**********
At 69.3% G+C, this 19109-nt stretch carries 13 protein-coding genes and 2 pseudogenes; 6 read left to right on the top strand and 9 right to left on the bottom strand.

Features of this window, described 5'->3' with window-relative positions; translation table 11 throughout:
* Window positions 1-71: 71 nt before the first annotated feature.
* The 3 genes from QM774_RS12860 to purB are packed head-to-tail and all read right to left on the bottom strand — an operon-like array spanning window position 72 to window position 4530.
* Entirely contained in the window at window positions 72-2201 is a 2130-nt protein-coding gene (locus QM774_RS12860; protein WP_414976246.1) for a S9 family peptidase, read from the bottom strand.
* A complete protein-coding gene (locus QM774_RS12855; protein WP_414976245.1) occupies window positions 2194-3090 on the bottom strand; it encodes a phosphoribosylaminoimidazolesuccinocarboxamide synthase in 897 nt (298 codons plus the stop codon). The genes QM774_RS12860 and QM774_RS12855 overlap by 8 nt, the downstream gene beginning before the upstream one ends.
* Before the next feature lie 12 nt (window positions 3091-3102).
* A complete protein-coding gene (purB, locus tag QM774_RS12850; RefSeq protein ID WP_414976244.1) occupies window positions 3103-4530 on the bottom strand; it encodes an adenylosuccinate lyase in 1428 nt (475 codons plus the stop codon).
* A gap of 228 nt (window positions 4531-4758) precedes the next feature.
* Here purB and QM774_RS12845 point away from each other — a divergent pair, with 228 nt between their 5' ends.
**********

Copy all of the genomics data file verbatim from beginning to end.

At 69.3% G+C, this 19109-nt stretch carries 13 protein-coding genes and 2 pseudogenes; 6 read left to right on the top strand and 9 right to left on the bottom strand.

Features of this window, described 5'->3' with window-relative positions; translation table 11 throughout:
* Window positions 1-71: 71 nt before the first annotated feature.
* The 3 genes from QM774_RS12860 to purB are packed head-to-tail and all read right to left on the bottom strand — an operon-like array spanning window position 72 to window position 4530.
* Entirely contained in the window at window positions 72-2201 is a 2130-nt protein-coding gene (locus QM774_RS12860; protein WP_414976246.1) for a S9 family peptidase, read from the bottom strand.
* A complete protein-coding gene (locus QM774_RS12855; protein WP_414976245.1) occupies window positions 2194-3090 on the bottom strand; it encodes a phosphoribosylaminoimidazolesuccinocarboxamide synthase in 897 nt (298 codons plus the stop codon). The genes QM774_RS12860 and QM774_RS12855 overlap by 8 nt, the downstream gene beginning before the upstream one ends.
* Before the next feature lie 12 nt (window positions 3091-3102).
* A complete protein-coding gene (purB, locus tag QM774_RS12850; RefSeq protein ID WP_414976244.1) occupies window positions 3103-4530 on the bottom strand; it encodes an adenylosuccinate lyase in 1428 nt (475 codons plus the stop codon).
* A gap of 228 nt (window positions 4531-4758) precedes the next feature.
* Here purB and QM774_RS12845 point away from each other — a divergent pair, with 228 nt between their 5' ends.